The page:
During the weekend of 8/14/2010, I went to an oriental grocery store for some Chinese vegetables like lotus roots and eggplants, my daughter’s favorites. I saw some young Chinese students there. Like right out of home, they even look younger than my son.

Boy, they are rich, appearing to be a lot richer than I am. They buy like crazy. They even buy cooking utensils at the oriental store. I mean it is a lot cheaper to buy them at Wal-Mart. I seemed to see something familiar.

My mind flashed backward when I saw these young students, back to the time when I first arrived in America in 1984. Back then I was their age, totally standing financially on my own. Living on a meager scholarship, I resided in a school-subsidized apartment, acquired all cooking utensils from host-families and church charities. I had never spent a penny on stuff like this and never bought anything that was not on sale. Yet, I managed to come up with some savings in order to go back home and spent them on my family in China.

Look at these young people now. How times have changed! How China has changed!

1, Aug 8, 2010

Two Years Anniversary of 2008 Beijing Olympic Games

Filed under: China — admin @ 12:18 am


Nothing touches me more than the immense hospitality and friendliness of the Chinese people in extending their warm-hearted welcome to people all over the world; the eagerness to contribute and volunteer, and the scale of participation unsurpassed and unseen in any land provided a sharp contrast to the culture and custom in most western countries. We are so used to the custom of respecting and expecting privacy, keeping a polite and cold social distance so that we never offer help without being asked. We learn to keep ourselves to ourselves and to live in our isolated dwelling. To be fair, people in U.S. are friendly and ready to help if you ask, but the distance is sacredly observed and preserved. Below is what I believe is the theme song of 2008 Beijing Olympic Games.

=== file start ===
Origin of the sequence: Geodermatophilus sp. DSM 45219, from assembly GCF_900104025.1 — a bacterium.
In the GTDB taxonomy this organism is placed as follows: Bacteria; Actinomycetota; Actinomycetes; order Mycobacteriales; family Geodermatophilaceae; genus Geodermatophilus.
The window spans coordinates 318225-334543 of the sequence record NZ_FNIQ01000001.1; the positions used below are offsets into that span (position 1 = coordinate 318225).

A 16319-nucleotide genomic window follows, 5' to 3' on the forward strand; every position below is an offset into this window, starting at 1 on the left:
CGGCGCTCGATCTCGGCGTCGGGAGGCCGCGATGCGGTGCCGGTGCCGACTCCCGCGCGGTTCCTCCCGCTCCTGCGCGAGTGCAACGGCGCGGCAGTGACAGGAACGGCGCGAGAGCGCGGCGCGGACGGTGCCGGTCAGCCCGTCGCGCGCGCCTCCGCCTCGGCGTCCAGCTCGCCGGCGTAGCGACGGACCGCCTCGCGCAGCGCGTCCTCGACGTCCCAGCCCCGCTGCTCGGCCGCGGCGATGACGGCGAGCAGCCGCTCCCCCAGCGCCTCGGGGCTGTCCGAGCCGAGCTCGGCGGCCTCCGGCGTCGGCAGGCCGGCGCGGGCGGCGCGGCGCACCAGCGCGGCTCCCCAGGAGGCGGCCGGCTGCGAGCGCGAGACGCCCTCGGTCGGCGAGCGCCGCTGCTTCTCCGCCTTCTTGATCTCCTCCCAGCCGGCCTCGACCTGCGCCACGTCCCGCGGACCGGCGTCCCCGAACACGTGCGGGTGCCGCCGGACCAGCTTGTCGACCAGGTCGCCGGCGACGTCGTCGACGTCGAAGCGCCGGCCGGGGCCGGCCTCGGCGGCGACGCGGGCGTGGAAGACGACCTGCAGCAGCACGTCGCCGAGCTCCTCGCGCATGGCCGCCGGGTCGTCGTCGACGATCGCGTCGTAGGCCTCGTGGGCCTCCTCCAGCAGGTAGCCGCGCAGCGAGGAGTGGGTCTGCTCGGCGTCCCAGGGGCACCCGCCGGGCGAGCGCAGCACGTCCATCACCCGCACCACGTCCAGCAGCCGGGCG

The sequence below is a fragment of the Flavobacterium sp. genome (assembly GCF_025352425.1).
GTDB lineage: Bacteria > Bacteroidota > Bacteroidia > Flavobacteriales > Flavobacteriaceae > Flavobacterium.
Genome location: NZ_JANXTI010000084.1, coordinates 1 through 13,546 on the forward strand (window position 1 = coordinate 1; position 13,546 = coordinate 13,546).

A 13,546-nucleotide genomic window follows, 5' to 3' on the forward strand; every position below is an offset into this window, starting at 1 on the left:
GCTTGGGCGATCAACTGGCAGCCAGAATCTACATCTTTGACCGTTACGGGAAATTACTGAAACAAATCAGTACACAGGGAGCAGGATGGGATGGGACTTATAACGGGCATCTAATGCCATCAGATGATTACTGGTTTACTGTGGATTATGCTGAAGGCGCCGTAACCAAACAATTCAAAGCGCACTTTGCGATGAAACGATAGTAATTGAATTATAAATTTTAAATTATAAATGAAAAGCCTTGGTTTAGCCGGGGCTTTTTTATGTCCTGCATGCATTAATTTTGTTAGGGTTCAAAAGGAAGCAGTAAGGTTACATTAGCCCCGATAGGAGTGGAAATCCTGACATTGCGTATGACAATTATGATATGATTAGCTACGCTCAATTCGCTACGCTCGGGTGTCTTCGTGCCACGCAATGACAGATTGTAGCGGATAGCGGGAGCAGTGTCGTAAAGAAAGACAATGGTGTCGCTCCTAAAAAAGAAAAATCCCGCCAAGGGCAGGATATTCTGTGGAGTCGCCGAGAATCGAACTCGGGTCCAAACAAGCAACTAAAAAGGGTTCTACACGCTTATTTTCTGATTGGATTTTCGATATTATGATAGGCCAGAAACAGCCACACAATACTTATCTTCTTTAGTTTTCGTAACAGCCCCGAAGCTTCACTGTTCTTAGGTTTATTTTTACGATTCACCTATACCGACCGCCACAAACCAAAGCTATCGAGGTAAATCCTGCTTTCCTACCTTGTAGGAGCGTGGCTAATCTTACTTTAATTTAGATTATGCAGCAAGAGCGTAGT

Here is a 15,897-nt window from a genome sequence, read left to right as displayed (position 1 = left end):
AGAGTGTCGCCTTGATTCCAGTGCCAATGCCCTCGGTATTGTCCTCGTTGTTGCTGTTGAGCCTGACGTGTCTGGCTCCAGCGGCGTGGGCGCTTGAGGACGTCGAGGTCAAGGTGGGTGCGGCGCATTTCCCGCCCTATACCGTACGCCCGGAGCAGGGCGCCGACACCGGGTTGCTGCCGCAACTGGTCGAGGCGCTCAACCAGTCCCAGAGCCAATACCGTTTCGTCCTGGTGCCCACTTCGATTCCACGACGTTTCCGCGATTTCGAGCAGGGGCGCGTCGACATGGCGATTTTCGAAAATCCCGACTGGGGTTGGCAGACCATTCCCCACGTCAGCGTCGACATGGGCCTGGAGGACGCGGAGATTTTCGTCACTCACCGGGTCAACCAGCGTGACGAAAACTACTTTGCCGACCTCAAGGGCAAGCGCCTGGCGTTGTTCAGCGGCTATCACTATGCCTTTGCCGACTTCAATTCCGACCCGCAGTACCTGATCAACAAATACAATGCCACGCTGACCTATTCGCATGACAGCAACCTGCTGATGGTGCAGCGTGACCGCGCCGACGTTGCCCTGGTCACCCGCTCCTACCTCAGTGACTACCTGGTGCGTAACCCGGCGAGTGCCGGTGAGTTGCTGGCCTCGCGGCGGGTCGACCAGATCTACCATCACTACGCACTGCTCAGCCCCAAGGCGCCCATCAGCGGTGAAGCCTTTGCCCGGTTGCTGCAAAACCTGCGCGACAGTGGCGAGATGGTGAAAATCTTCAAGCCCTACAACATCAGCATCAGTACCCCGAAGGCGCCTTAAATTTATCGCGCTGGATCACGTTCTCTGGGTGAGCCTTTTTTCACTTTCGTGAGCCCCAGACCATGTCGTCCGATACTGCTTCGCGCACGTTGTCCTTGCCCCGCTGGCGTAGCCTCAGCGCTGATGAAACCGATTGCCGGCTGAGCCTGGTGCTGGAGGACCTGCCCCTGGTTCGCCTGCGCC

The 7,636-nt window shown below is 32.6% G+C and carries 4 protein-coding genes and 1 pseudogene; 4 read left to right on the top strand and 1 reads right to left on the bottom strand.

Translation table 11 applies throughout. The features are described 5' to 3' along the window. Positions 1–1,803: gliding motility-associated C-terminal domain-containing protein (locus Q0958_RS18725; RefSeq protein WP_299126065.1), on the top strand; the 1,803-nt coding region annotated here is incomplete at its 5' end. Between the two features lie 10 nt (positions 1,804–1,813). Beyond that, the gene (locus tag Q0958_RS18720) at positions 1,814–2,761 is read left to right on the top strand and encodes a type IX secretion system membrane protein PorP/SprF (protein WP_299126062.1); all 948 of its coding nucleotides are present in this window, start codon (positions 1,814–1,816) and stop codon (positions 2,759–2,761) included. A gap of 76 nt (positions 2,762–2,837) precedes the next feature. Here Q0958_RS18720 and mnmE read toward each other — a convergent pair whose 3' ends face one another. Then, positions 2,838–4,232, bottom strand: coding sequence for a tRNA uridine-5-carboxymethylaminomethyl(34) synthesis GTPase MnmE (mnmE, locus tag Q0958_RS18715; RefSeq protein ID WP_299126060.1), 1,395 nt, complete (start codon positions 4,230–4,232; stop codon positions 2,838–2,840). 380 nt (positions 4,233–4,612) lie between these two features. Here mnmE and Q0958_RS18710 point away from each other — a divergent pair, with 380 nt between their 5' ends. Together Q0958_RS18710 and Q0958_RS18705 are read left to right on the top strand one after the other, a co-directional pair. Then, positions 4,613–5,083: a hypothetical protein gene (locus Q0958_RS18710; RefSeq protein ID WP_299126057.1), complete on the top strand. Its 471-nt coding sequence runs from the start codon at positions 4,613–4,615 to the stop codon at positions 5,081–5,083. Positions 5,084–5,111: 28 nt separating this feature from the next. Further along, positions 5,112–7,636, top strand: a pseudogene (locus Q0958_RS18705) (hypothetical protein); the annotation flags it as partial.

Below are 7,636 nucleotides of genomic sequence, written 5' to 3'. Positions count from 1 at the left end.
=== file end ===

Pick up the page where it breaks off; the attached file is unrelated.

The doors of our houses are widely open to friends, far and wide.
No matter where you are from, you are our guests. Make yourself at home.
Welcome back friends, old and new. We will have a lot to catch up.
The evergreen trees here have witnessed the friendship of the past.
They will see you leaving us with fond memory rooted in our rich culture and tradition.
Beijing welcomes you, providing you endless opportunities, with her boundless energy.
Beijing welcomes you to share with you all under the sun, letting you break records in our land.
Beijing welcomes you, touching you like beautiful music, providing you the chance to surpass yourself